Walter Langelaar: The Artistic Intervention of the Web 2.0 Suicide Machine

Opening up the second section of the first day of the conference (Artistic Responses to Social Media on the 9th of March) , Walter Langelaar introduced the Web 2.0 Suicide Machine, its functionality in relation to social media platforms and the spectacle of reactions that followed the project’s release.

(Click here for the video of Walter Langelaars presentation)

Introducing the Web 2.0 Suicide Machine

Langelaar mentioned that the Web 2.0 Suicide Machine was created by moddr_ , the media lab of WORM, the Institute for Avantgardistic Recreation based in Rotterdam, NL. This particular art project had a striking impact as its launch and functionality were featured in some of the most influential online and broadcast media outlets worldwide (for instance: Time magazine, BBC).

The reviews that followed the project’s release highlighted how different parties received the Web 2.0 Suicide Machine. The project was cited as a clever web site, “a nifty service that purges your online presence from these all-consuming social networks”, a commercial product, an artistic intervention.

However, to find out what the Web 2.0 Suicide Machine really is,one must watch the promo video of the project as it speaks for itself.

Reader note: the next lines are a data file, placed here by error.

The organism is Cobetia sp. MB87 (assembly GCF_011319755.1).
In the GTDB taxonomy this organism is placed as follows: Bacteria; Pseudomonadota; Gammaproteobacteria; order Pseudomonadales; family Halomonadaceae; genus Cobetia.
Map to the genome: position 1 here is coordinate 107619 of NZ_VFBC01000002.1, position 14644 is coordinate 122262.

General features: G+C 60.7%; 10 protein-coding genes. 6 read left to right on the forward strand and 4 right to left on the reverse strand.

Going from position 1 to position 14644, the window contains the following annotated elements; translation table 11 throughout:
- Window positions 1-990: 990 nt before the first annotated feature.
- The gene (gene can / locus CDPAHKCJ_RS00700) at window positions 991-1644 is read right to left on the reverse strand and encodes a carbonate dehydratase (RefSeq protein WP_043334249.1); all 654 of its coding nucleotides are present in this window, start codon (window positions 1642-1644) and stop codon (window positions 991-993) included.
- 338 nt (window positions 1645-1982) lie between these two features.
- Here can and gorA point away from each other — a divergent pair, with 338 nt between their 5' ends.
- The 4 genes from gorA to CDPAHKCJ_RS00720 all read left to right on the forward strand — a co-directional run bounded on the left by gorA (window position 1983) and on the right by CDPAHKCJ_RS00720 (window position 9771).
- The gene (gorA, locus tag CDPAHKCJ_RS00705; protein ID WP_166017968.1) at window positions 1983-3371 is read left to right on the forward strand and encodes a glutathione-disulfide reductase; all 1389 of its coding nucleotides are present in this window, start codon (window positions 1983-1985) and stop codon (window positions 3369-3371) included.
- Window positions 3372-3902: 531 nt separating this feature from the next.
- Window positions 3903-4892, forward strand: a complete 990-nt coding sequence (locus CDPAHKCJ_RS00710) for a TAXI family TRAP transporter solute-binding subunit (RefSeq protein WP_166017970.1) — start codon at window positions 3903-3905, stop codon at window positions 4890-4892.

web 2.0 suicide machine promotion from moddr_ on Vimeo.

All in all, the Web 2.0 Suicide Machine was created as art project that aimed to disrupt the normalcy of the user’s online life in social networks by deleting the user’s account. It was designed for users that wondered how life would be without their online presence in social networks, for those who wondered how much free time they would have if they didn’t bother with their online frenemies and “social” obligations. The core idea behind the Web 2.0 Suicide Machine was to enable users to ‘unfriend’ in an automated fashion and to raise awareness on privacy issues, letting users know that they should be in control of their own data.

The Tale Behind a Movement of Social Suiciders